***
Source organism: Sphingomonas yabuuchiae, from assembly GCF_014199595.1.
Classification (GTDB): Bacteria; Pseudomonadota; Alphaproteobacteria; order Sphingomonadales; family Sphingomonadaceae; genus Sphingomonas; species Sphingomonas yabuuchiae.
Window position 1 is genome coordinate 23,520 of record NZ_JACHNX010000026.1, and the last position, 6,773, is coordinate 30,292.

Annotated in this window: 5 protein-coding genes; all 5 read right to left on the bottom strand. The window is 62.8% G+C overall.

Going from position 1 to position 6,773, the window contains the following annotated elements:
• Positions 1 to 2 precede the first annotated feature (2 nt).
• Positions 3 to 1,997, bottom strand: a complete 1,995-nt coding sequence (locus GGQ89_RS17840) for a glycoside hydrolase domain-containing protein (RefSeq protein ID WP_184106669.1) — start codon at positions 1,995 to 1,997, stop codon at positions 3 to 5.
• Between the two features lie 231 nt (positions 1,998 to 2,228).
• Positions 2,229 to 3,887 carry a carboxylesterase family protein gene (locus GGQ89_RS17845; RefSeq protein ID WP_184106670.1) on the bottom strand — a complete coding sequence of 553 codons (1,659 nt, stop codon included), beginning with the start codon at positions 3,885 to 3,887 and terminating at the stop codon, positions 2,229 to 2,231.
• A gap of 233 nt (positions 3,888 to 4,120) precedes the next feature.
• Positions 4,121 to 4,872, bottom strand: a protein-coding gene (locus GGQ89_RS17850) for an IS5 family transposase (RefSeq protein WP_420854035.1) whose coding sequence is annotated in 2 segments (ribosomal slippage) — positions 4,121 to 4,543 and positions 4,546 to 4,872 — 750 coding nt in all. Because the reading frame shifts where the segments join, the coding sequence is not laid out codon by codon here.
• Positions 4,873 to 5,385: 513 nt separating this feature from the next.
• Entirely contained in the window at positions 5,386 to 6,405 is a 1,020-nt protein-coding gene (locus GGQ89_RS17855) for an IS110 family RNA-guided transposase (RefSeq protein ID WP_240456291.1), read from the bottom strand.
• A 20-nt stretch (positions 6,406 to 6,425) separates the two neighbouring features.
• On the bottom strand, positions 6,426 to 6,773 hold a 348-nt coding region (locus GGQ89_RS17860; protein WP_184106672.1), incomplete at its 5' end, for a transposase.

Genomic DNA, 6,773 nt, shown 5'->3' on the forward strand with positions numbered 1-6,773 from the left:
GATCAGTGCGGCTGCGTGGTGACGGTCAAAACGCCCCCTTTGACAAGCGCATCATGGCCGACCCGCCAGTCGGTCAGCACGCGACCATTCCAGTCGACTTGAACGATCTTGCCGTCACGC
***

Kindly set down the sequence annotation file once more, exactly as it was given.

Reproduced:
Source organism: Sphingomonas yabuuchiae, from assembly GCF_014199595.1.
Classification (GTDB): Bacteria; Pseudomonadota; Alphaproteobacteria; order Sphingomonadales; family Sphingomonadaceae; genus Sphingomonas; species Sphingomonas yabuuchiae.
Window position 1 is genome coordinate 23,520 of record NZ_JACHNX010000026.1, and the last position, 6,773, is coordinate 30,292.

Annotated in this window: 5 protein-coding genes; all 5 read right to left on the bottom strand. The window is 62.8% G+C overall.

Going from position 1 to position 6,773, the window contains the following annotated elements:
• Positions 1 to 2 precede the first annotated feature (2 nt).
• Positions 3 to 1,997, bottom strand: a complete 1,995-nt coding sequence (locus GGQ89_RS17840) for a glycoside hydrolase domain-containing protein (RefSeq protein ID WP_184106669.1) — start codon at positions 1,995 to 1,997, stop codon at positions 3 to 5.
• Between the two features lie 231 nt (positions 1,998 to 2,228).
• Positions 2,229 to 3,887 carry a carboxylesterase family protein gene (locus GGQ89_RS17845; RefSeq protein ID WP_184106670.1) on the bottom strand — a complete coding sequence of 553 codons (1,659 nt, stop codon included), beginning with the start codon at positions 3,885 to 3,887 and terminating at the stop codon, positions 2,229 to 2,231.
• A gap of 233 nt (positions 3,888 to 4,120) precedes the next feature.
• Positions 4,121 to 4,872, bottom strand: a protein-coding gene (locus GGQ89_RS17850) for an IS5 family transposase (RefSeq protein WP_420854035.1) whose coding sequence is annotated in 2 segments (ribosomal slippage) — positions 4,121 to 4,543 and positions 4,546 to 4,872 — 750 coding nt in all. Because the reading frame shifts where the segments join, the coding sequence is not laid out codon by codon here.
• Positions 4,873 to 5,385: 513 nt separating this feature from the next.
• Entirely contained in the window at positions 5,386 to 6,405 is a 1,020-nt protein-coding gene (locus GGQ89_RS17855) for an IS110 family RNA-guided transposase (RefSeq protein ID WP_240456291.1), read from the bottom strand.
• A 20-nt stretch (positions 6,406 to 6,425) separates the two neighbouring features.
• On the bottom strand, positions 6,426 to 6,773 hold a 348-nt coding region (locus GGQ89_RS17860; protein WP_184106672.1), incomplete at its 5' end, for a transposase.

Genomic DNA, 6,773 nt, shown 5'->3' on the forward strand with positions numbered 1-6,773 from the left:
GATCAGTGCGGCTGCGTGGTGACGGTCAAAACGCCCCCTTTGACAAGCGCATCATGGCCGACCCGCCAGTCGGTCAGCACGCGACCATTCCAGTCGACTTGAACGATCTTGCCGTCACGC